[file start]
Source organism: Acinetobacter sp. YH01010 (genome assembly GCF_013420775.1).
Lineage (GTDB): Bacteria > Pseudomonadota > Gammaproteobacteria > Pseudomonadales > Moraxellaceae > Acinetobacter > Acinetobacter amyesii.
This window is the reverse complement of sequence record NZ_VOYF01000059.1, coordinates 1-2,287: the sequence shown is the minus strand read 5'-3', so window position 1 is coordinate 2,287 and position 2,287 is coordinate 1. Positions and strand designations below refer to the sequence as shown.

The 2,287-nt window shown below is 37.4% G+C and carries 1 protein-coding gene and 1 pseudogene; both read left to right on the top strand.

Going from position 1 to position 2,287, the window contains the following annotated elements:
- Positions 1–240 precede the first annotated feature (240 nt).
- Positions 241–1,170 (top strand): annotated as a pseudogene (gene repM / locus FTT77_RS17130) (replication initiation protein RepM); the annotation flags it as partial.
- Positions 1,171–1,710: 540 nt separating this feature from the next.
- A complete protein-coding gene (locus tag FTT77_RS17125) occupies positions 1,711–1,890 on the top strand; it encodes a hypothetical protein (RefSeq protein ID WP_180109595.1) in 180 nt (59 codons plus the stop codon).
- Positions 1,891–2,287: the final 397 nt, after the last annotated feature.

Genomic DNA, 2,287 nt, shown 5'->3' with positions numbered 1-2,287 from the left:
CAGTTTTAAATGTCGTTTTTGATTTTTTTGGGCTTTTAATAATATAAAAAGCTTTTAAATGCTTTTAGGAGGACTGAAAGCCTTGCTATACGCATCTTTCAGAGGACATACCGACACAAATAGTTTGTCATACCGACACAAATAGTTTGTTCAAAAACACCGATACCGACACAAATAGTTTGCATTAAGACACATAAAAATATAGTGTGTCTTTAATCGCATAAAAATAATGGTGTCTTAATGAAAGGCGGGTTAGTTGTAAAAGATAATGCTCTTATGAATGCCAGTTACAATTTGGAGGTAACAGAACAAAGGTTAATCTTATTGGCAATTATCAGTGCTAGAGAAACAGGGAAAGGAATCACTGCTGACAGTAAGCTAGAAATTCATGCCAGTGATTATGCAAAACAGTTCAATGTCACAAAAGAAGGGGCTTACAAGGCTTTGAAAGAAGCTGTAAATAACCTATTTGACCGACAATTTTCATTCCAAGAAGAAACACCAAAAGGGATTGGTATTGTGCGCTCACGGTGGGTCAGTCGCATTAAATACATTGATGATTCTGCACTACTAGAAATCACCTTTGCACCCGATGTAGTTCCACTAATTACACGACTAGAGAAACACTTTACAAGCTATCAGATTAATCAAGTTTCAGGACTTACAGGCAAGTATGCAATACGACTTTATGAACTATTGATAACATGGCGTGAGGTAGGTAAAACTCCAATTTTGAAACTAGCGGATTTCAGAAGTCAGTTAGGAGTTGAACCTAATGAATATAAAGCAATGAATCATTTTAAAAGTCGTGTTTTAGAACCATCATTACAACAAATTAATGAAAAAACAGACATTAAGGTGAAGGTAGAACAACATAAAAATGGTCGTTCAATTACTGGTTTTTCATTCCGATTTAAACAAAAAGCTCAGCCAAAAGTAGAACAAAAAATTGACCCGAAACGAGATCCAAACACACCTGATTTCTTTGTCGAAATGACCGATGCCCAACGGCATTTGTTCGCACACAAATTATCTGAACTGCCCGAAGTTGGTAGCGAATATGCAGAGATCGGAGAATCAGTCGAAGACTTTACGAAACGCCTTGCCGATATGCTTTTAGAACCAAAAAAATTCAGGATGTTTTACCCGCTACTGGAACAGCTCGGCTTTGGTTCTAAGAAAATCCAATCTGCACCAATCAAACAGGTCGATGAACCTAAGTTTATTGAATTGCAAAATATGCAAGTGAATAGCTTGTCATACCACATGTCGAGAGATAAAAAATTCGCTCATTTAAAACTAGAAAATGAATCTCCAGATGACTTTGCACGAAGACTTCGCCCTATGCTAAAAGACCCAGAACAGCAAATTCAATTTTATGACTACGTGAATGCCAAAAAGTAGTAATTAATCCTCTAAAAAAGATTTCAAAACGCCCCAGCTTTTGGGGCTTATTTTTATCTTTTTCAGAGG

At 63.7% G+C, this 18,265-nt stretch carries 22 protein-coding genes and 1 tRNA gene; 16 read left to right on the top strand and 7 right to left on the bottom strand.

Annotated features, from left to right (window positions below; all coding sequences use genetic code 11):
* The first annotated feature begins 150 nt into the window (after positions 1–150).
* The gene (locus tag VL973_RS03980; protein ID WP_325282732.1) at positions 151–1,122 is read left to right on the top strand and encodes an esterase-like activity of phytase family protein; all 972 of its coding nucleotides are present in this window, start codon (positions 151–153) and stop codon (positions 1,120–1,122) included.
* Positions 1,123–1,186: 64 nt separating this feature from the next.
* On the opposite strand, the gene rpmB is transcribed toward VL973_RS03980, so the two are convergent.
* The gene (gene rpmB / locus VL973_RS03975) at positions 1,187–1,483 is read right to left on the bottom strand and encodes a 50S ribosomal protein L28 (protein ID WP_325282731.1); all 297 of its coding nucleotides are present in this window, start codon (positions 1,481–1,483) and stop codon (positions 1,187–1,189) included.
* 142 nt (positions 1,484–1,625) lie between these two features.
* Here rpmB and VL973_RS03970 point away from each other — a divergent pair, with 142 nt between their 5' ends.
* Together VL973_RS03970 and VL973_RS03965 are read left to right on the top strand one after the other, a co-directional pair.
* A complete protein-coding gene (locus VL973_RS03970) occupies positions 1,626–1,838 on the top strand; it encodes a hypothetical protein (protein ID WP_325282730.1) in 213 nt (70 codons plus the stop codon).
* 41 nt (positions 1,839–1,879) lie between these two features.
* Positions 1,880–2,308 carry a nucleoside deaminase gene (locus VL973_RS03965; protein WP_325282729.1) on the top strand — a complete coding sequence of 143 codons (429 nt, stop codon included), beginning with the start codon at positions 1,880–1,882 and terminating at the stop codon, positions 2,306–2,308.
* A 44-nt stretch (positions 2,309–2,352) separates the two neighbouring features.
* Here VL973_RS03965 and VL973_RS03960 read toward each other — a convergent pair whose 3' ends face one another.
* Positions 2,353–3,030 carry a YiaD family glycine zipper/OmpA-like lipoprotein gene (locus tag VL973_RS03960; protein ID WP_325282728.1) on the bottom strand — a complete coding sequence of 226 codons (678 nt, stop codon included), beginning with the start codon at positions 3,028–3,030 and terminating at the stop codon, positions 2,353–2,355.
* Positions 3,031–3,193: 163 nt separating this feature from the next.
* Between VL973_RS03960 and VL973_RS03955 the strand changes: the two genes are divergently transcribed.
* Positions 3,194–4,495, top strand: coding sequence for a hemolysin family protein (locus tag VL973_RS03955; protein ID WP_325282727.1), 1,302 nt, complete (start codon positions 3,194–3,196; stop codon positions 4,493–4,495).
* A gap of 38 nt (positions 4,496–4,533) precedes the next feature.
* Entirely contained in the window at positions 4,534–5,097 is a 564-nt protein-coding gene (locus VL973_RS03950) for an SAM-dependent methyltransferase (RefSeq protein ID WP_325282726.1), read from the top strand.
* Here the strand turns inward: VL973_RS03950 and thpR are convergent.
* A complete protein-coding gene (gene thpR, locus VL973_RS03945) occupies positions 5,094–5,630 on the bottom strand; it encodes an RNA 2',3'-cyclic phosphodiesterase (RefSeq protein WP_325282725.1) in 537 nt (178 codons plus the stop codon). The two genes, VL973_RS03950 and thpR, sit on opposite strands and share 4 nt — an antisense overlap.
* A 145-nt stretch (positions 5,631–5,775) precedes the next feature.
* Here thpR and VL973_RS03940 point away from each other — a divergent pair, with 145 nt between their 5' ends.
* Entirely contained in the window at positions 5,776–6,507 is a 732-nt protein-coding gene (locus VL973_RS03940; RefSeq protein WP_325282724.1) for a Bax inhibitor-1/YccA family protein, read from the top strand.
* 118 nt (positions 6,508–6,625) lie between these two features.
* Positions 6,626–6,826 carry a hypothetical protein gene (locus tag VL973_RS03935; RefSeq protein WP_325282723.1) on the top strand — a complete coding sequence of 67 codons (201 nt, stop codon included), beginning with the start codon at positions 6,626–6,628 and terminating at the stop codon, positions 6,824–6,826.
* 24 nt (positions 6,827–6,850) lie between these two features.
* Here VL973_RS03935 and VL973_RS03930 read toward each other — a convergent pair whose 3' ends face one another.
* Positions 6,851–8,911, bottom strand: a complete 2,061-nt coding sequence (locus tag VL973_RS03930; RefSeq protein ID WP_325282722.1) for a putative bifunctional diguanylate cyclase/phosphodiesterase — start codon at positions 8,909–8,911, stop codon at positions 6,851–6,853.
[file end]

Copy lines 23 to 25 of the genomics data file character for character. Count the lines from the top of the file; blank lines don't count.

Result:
* A complete protein-coding gene (locus VL973_RS03970) occupies positions 1,626–1,838 on the top strand; it encodes a hypothetical protein (protein ID WP_325282730.1) in 213 nt (70 codons plus the stop codon).
* 41 nt (positions 1,839–1,879) lie between these two features.
* Positions 1,880–2,308 carry a nucleoside deaminase gene (locus VL973_RS03965; protein WP_325282729.1) on the top strand — a complete coding sequence of 143 codons (429 nt, stop codon included), beginning with the start codon at positions 1,880–1,882 and terminating at the stop codon, positions 2,306–2,308.